September 20, 2009

"I think once I stopped caring quite so much about where I fitted in, and whether it made any sense to be painting, I started getting more and more absorbed in it."


Cecily Brown, "Indian Tourist," 2008, oil on linen, 97 x 89" Courtesy Gagosian Gallery.

In the Guardian, Perri Lewis and  Cecily Brown talk about the painting process. "You've got the same old materials - just oils and a canvas - and you're trying to do something that's been done for centuries. And yet, within those limits, you have to make something new or exciting for yourself as well as other people. I have always wanted to make paintings that are impossible to walk past, paintings that grab and hold your attention. The more you look at them, the more satisfying they become for the viewer. The more time you give to the painting, the more you get back....Often, I find it really hard to see what I'm doing when I'm in the thick of things. I can get too precious and have to force myself to put my paintings aside. There's a wall in my studio where I hang paintings that I think are done or nearly done. Over time, I'll realise which ones are working and which aren't.

"There's never a moment for me when I consciously add the last stroke. When a painting is 90-95% there, it's especially difficult because you know that it's really close and you also know that you could completely ruin it. Of course, I do often ruin things. I take things too far, and can't get them back....The problems don't get any easier just because you're exhibiting. I'm still faced with the same difficulties as when I first started to paint. But you'd never make a mark if you started worrying too much about how it will be received in the world, or if anyone is going to look at it. You can't have all that in your head while you're in the process of making a painting.

"I think once I stopped caring quite so much about where I fitted in, and whether it made any sense to be painting, I started getting more and more absorbed in it. I've discovered that the more I paint, the more I want to paint. The longer I go on doing it, the more I have to say and do. You pose a certain set of questions in one group of paintings and you want to answer them in the next. One body of work leads naturally to the next - you sort of feed off yourself. It's a question of accepting the limits of painting and trying to be as imaginative and expansive as possible within those boundaries."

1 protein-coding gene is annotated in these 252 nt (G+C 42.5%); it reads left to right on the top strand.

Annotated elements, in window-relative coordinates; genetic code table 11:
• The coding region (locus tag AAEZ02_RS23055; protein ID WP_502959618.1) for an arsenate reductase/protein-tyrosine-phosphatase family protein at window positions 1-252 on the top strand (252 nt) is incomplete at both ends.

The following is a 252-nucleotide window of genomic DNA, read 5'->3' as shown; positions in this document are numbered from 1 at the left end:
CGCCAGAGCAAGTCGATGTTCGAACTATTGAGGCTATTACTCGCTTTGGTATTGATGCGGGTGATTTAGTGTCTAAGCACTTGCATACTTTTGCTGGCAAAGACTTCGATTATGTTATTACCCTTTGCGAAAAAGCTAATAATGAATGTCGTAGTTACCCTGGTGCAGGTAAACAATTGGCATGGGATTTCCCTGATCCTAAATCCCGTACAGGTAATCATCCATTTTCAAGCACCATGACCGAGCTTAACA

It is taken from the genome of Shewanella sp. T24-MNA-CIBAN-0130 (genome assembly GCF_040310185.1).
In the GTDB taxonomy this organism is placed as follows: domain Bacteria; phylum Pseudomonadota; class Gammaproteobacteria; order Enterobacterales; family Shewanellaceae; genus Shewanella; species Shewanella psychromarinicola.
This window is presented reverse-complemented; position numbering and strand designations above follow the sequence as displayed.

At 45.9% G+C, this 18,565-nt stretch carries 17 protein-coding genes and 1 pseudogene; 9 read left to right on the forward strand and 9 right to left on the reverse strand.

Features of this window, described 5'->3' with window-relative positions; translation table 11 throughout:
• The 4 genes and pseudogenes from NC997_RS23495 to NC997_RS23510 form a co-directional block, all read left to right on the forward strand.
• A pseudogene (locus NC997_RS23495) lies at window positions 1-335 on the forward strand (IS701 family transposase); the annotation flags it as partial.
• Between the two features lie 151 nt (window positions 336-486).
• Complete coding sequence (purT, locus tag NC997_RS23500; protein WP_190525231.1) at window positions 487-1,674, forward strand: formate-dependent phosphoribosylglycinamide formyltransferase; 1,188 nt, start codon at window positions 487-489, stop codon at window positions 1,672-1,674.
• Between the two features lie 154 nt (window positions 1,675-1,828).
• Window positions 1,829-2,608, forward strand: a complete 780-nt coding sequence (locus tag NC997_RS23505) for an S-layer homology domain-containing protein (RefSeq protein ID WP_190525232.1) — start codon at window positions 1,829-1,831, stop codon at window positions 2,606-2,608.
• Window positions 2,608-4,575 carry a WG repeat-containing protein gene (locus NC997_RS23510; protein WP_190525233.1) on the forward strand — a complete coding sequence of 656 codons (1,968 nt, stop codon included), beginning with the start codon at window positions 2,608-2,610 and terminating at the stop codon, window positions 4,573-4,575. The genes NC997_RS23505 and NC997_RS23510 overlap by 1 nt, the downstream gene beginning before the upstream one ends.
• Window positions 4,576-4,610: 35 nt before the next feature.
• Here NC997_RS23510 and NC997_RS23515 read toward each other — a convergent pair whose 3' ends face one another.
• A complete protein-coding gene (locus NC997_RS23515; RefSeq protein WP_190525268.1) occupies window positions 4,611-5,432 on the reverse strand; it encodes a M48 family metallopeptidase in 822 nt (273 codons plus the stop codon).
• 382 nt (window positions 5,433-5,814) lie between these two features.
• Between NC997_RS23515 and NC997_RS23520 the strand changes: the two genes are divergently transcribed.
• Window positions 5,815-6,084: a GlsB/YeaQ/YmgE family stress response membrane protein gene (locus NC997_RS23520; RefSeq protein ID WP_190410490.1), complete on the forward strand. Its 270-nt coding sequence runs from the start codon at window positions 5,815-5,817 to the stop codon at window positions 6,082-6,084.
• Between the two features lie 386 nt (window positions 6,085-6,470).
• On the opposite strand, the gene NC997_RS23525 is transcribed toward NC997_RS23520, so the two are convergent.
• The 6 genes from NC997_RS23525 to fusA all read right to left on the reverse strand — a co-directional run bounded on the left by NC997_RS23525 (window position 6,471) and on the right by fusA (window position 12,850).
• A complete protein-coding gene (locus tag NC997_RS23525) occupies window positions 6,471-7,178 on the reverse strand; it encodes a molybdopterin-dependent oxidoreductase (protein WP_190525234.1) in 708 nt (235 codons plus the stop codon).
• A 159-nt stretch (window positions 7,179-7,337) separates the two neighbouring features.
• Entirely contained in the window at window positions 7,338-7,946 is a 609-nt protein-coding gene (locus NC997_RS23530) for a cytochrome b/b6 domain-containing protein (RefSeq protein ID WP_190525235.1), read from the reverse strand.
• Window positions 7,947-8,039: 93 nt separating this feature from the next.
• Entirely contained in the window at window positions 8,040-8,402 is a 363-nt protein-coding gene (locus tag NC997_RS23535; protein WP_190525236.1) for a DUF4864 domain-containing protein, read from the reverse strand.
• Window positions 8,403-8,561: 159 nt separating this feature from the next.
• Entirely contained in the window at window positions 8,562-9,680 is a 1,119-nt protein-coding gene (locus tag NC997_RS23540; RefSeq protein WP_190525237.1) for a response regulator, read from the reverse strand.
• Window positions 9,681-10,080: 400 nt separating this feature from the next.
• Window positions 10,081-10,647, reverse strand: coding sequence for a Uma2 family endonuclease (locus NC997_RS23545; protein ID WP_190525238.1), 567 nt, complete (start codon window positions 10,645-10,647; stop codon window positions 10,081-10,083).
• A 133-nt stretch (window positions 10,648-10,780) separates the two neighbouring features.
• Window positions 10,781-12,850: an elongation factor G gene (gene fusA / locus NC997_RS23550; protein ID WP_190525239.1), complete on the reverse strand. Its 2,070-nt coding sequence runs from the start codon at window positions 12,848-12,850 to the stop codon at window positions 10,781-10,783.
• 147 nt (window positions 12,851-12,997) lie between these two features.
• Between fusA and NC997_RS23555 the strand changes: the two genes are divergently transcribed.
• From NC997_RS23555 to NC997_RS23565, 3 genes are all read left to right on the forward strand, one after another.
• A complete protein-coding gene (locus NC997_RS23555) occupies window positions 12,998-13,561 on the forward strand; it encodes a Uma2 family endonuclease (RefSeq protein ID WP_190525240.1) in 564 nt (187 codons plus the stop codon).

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6 comments:

I really enjoyed reading this and I couldn't agree more.

This is gold! Wise, refreshing and honest words. Thanks for posting it.

My feeling is once you've been seriously collected and acclaimed like Brown has, THEN you don't have to worry so much about where you fit it - You're IN.

And generally it's a lot harder to get thrown out than to get in.

excellent read, wise words.
i agree that when painting, one must let go of how one thinks it will be received- easier said than done. every artist ought to have that as a goal, to release oneself of such concerns, because they really are limiting.

Cap: Whilst I can appreciate what you say I wonder how such cynicism helps. Yes it's a luxury to be able to care less about positioning when you're already IN but doesn't there need to be a measure of hard work, compromise or self doubt to experience before one can even get to that point, privileged background or not. Hasn't she done those hard yards? I say, more power to her and less sour grapes.

CAP wrote this earlier today and I rejected it by mistake (driving and texting, etc. ) so here it is:

No sour grapes UP.

Her process is pretty familiar, (it would be hard to disagree with any of it) but all the struggle and doubt HAS TO include where you see the stuff fitting in.

These are not just idiosyncratic quirks when you fret over finish or finishing, scale, composition, color and so forth, for personal comfort. These are the things that will make it good for others.

Brown is welcome to her success, but I don't think she's being entirely honest here. She acknowledges the need to make something new or exciting for others, but behind that is the whole thorny problem with how these things 'fit' for others.